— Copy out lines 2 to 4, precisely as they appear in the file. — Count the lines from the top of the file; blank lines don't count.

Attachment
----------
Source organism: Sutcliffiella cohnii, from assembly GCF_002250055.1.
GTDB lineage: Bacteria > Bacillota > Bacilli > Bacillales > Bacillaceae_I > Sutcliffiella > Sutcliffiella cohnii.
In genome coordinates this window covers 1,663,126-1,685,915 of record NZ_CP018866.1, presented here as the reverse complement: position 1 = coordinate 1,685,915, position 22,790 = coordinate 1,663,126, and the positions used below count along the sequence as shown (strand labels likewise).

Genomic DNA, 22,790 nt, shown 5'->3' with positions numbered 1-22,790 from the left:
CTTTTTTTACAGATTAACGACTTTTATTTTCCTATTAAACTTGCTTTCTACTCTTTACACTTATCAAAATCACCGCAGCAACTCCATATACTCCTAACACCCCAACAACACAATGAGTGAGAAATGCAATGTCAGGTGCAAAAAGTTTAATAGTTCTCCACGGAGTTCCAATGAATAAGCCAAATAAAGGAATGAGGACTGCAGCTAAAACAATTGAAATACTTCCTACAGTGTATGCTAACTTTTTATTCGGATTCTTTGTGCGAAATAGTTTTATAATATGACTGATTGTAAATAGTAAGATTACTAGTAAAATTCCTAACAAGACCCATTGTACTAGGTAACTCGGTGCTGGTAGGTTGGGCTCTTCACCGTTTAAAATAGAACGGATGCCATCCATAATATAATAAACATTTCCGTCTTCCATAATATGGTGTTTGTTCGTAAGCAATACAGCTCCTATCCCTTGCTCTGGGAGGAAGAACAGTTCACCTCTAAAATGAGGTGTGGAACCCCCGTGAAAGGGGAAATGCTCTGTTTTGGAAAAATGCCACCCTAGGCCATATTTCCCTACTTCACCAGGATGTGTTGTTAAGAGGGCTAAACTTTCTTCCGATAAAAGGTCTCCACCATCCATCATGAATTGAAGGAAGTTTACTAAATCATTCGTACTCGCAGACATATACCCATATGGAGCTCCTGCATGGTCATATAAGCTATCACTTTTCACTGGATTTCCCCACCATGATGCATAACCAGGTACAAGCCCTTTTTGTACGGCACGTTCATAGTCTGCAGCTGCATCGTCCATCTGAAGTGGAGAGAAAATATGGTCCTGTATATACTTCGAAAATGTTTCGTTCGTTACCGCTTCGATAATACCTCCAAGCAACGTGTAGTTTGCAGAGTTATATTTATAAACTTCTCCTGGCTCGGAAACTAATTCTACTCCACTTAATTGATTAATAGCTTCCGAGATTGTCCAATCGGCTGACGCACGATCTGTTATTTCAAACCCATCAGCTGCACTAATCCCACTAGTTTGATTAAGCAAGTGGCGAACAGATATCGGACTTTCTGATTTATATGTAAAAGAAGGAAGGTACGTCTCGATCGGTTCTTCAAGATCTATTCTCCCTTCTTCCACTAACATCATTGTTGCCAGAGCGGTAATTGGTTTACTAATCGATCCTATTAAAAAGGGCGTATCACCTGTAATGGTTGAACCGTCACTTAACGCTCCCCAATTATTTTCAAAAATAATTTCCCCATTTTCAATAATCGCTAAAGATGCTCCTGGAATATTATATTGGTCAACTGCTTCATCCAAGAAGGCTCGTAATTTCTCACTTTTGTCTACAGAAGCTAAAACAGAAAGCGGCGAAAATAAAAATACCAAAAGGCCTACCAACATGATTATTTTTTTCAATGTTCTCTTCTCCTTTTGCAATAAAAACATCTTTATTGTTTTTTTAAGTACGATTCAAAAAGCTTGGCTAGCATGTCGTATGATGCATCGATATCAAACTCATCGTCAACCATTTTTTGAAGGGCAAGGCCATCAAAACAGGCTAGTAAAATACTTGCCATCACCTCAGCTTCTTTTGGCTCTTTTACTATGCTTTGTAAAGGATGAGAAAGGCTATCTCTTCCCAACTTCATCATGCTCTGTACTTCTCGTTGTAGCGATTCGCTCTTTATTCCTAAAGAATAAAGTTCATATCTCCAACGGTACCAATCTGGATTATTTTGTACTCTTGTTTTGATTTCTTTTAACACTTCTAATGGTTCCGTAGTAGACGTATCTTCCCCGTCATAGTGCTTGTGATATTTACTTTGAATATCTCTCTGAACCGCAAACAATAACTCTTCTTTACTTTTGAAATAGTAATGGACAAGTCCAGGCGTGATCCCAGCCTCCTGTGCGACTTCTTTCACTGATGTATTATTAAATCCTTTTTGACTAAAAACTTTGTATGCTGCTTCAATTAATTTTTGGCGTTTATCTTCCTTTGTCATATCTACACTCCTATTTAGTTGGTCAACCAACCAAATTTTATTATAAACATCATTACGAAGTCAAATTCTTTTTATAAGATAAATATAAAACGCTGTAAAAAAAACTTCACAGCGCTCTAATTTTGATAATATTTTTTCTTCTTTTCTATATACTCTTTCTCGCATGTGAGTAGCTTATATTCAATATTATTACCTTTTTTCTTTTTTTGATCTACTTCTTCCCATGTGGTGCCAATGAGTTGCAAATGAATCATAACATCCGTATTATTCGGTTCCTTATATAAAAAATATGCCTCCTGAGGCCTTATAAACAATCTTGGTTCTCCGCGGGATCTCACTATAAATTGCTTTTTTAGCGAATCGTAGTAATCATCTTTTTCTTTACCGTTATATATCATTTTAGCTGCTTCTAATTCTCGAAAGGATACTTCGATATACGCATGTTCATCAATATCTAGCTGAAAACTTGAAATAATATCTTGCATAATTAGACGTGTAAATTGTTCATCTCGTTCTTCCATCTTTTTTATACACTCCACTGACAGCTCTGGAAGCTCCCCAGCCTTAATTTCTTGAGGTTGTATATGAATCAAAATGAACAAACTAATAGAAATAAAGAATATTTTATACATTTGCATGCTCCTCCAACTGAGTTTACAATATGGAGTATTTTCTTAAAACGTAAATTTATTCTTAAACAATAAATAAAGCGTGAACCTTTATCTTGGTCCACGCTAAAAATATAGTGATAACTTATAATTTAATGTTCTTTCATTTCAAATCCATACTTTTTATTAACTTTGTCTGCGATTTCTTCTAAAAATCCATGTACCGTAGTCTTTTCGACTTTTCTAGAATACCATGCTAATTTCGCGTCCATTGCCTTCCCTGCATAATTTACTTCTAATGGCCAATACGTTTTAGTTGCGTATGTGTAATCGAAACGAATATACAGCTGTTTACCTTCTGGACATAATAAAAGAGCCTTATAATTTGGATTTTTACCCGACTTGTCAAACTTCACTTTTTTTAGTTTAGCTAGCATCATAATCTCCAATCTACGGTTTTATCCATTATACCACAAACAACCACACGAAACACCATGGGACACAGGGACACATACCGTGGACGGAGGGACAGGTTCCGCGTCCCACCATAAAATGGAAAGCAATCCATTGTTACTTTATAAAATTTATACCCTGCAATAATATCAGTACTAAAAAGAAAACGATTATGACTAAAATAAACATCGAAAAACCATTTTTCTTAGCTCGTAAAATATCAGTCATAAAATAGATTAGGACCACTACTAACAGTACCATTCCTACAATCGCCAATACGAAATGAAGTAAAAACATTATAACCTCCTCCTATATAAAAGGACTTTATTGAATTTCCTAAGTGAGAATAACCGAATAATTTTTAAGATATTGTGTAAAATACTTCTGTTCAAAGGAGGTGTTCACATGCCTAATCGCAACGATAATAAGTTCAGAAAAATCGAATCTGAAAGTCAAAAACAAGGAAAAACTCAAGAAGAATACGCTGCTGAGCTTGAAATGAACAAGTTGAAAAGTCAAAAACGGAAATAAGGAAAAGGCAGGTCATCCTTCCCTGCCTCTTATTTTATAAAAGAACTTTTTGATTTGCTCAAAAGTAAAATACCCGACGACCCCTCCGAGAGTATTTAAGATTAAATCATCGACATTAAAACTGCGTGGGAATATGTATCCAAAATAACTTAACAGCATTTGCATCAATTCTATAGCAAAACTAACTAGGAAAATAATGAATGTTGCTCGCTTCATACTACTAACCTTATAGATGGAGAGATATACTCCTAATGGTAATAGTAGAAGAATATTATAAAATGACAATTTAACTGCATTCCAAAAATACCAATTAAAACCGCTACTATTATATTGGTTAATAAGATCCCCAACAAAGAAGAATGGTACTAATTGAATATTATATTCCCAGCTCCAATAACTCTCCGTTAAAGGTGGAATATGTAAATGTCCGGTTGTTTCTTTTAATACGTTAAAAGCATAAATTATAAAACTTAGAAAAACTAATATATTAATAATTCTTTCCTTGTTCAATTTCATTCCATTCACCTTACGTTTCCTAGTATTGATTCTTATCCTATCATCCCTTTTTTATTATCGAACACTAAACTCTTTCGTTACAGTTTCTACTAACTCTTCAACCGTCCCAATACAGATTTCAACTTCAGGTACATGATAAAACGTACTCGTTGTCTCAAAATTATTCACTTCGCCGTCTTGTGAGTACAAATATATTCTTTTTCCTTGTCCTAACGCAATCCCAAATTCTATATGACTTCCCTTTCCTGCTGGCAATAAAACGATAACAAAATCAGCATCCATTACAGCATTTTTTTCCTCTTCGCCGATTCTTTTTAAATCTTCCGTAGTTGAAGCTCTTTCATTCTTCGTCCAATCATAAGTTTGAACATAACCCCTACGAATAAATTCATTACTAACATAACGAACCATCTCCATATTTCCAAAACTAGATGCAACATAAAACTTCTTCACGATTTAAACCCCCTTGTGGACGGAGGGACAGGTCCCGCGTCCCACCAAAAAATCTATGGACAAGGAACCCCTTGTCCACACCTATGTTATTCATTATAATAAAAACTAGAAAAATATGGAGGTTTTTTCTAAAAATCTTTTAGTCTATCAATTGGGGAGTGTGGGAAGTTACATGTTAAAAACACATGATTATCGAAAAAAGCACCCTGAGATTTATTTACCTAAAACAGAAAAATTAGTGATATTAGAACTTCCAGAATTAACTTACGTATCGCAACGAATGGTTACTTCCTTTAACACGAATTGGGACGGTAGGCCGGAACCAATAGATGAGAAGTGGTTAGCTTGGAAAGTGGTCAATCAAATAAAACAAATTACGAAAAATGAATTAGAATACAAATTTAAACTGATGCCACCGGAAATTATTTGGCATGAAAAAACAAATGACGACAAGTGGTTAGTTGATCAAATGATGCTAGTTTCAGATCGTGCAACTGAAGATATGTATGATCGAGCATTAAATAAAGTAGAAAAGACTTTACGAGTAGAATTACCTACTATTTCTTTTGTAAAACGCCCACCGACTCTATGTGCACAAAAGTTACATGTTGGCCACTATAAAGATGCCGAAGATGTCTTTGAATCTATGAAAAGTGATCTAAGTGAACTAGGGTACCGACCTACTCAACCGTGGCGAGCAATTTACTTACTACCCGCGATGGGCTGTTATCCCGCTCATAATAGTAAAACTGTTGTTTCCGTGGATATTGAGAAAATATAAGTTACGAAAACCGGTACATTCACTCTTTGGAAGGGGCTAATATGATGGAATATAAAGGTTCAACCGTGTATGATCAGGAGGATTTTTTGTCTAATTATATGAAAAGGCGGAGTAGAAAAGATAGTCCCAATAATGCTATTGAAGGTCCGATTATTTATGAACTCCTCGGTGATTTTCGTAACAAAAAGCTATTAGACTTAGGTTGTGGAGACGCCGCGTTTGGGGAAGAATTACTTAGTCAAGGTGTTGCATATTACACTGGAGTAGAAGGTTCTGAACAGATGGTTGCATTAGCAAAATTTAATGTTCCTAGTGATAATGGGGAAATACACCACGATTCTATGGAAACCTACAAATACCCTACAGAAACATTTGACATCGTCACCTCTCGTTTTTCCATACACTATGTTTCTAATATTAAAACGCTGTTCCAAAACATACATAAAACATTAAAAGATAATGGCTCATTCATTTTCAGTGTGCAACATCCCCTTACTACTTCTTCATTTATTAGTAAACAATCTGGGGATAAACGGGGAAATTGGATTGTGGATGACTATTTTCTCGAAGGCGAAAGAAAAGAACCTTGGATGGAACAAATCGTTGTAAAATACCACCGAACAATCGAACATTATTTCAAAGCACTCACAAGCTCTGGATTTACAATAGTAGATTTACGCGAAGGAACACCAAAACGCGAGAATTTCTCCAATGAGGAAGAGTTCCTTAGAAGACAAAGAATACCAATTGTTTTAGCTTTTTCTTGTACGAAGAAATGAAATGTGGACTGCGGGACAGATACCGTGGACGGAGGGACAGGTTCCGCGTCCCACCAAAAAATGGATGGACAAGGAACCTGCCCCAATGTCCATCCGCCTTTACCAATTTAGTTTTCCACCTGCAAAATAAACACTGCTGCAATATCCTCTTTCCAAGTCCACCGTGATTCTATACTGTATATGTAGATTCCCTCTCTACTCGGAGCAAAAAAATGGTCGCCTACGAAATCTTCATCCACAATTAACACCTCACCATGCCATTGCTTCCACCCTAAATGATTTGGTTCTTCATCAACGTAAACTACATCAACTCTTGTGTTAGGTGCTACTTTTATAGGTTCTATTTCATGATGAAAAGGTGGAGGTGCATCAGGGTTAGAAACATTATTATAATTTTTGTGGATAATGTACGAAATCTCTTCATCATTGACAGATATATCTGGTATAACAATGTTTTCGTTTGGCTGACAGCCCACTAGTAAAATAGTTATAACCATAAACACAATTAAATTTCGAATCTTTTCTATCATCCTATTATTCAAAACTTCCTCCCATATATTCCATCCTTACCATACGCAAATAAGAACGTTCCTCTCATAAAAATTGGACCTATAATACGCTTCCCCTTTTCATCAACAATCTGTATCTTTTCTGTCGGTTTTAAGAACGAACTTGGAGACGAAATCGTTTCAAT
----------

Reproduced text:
GTDB lineage: Bacteria > Bacillota > Bacilli > Bacillales > Bacillaceae_I > Sutcliffiella > Sutcliffiella cohnii.
In genome coordinates this window covers 1,663,126-1,685,915 of record NZ_CP018866.1, presented here as the reverse complement: position 1 = coordinate 1,685,915, position 22,790 = coordinate 1,663,126, and the positions used below count along the sequence as shown (strand labels likewise).

Genomic DNA, 22,790 nt, shown 5'->3' with positions numbered 1-22,790 from the left: